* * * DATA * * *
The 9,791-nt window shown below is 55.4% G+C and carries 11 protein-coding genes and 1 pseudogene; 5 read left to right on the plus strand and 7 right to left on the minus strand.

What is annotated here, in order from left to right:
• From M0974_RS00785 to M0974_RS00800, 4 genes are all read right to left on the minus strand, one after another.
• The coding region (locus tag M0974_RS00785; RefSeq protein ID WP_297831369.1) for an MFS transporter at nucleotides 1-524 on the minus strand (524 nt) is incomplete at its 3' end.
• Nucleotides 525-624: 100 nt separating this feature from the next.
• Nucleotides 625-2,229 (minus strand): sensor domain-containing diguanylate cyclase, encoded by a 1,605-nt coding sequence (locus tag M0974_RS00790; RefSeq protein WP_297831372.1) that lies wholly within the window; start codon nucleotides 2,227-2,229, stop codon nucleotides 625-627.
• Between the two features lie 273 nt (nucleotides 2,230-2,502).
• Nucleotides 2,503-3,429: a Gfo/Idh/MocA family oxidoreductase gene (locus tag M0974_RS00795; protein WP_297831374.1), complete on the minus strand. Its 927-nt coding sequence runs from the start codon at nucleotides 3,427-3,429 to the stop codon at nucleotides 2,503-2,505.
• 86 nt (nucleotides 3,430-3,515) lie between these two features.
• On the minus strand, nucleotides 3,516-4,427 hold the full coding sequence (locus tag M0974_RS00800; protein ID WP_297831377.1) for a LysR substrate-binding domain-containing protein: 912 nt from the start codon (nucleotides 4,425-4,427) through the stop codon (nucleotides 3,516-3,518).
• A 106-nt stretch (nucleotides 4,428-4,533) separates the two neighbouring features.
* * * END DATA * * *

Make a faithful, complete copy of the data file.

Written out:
The 9,791-nt window shown below is 55.4% G+C and carries 11 protein-coding genes and 1 pseudogene; 5 read left to right on the plus strand and 7 right to left on the minus strand.

What is annotated here, in order from left to right:
• From M0974_RS00785 to M0974_RS00800, 4 genes are all read right to left on the minus strand, one after another.
• The coding region (locus tag M0974_RS00785; RefSeq protein ID WP_297831369.1) for an MFS transporter at nucleotides 1-524 on the minus strand (524 nt) is incomplete at its 3' end.
• Nucleotides 525-624: 100 nt separating this feature from the next.
• Nucleotides 625-2,229 (minus strand): sensor domain-containing diguanylate cyclase, encoded by a 1,605-nt coding sequence (locus tag M0974_RS00790; RefSeq protein WP_297831372.1) that lies wholly within the window; start codon nucleotides 2,227-2,229, stop codon nucleotides 625-627.
• Between the two features lie 273 nt (nucleotides 2,230-2,502).
• Nucleotides 2,503-3,429: a Gfo/Idh/MocA family oxidoreductase gene (locus tag M0974_RS00795; protein WP_297831374.1), complete on the minus strand. Its 927-nt coding sequence runs from the start codon at nucleotides 3,427-3,429 to the stop codon at nucleotides 2,503-2,505.
• 86 nt (nucleotides 3,430-3,515) lie between these two features.
• On the minus strand, nucleotides 3,516-4,427 hold the full coding sequence (locus tag M0974_RS00800; protein ID WP_297831377.1) for a LysR substrate-binding domain-containing protein: 912 nt from the start codon (nucleotides 4,425-4,427) through the stop codon (nucleotides 3,516-3,518).
• A 106-nt stretch (nucleotides 4,428-4,533) separates the two neighbouring features.